Known as Nick the Greek, Nick Dandolos was one of the greatest gambling legends in the U.S. Aristotle Onassis and Frank Sinatra became fans when The New York Times praised him as the undisputed poker king after beating mafia godfather Frank Costella in a game.
When he died in 1966, Nick had won and lost over $500 million and ended up penniless. Stories about this legendary poker player have been capturing the imagination of gamblers for nearly a century.
Big wins and losses
Nick Dandolos came from a well-off family, and at the age of 18, his grandfather gave him an allowance of $150 a week. He went from Greece to the United States. In Montreal, Canada, he was introduced to horse betting and won over $500 thousand in his first year of betting.
In Chicago, he started playing cards and learning about how probability works. He became a master of the bluff and a legend at Chicago clubs, where he would gamble huge sums of money. His losses were often as big as his wins. When gambling became legal in Las Vegas, he moved there and became one of its biggest attractions with his high-roller gambling skills.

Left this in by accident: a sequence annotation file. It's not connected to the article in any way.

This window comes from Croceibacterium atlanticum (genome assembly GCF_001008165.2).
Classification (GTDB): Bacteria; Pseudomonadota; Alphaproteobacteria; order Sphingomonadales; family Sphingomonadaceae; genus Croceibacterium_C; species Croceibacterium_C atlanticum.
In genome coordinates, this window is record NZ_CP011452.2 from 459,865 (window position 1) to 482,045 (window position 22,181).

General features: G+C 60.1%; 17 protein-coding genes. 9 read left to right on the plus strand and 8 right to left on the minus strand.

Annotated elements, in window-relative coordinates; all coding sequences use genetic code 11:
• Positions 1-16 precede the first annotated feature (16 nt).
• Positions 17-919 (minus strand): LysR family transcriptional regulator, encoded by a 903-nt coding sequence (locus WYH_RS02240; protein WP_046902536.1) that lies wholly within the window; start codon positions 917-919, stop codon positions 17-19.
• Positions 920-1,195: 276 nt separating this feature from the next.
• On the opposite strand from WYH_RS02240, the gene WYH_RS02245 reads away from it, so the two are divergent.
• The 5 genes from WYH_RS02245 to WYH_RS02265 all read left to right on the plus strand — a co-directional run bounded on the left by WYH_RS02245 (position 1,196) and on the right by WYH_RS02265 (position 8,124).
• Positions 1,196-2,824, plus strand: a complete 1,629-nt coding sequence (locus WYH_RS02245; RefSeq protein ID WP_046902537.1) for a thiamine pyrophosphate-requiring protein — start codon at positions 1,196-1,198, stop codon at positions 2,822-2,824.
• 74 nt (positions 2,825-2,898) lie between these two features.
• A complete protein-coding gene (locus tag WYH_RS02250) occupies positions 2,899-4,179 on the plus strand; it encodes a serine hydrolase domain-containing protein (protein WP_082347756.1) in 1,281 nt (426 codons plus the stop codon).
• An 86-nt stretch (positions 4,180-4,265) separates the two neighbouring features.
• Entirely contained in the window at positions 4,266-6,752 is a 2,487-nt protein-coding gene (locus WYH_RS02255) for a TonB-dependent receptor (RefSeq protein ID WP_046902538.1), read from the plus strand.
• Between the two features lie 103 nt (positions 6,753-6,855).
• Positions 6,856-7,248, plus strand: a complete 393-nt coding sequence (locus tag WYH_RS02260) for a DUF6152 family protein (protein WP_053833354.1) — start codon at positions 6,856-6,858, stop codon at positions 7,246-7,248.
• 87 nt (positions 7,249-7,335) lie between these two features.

When playing games like poker today at Michigan online casinos, players also need to know how probability works in card games, although they don’t usually make bets as big as Nick the Greek.
A poker game that took five months
Benny Binion, the owner of the Horseshoe Casino, invited Johnny Moss, another poker giant, to compete against Nick the Greek. It was a good advertisement for his casino, and crowds flocked there to watch.
The battle took five months, and the players only stopped to sleep and eat. The two gamblers faced a number of variations in the game to keep the players’ interest. Nick the Greek lost $4 million and eventually had to concede the game to his opponent. Learning the poker basics isn’t that difficult, but when it comes to games between experts, the strategies can be complex. This lengthy game paved the way for the World Series of Poker.
He played for the game and not for the money
Nick the Greek was one of the best poker players ever. An admirer asked him how he could play for pennies when he saw him playing some small-stakes poker games in California near the end of his life. His response was, “It’s still poker, isn’t it?”
Once he lost $300,000 on a New Year’s Eve game. At dawn, he won $1.25 million and then lost it again in roulette and horse races. It was the thrill and the fun of playing that kept him going.
He had offers from casinos to play for them, but he always remained independent. He continued to gamble in California until the end of his life at 83. His personality, positive outlook, and the high stakes he played for drew the attention of casino owners and gambling fans.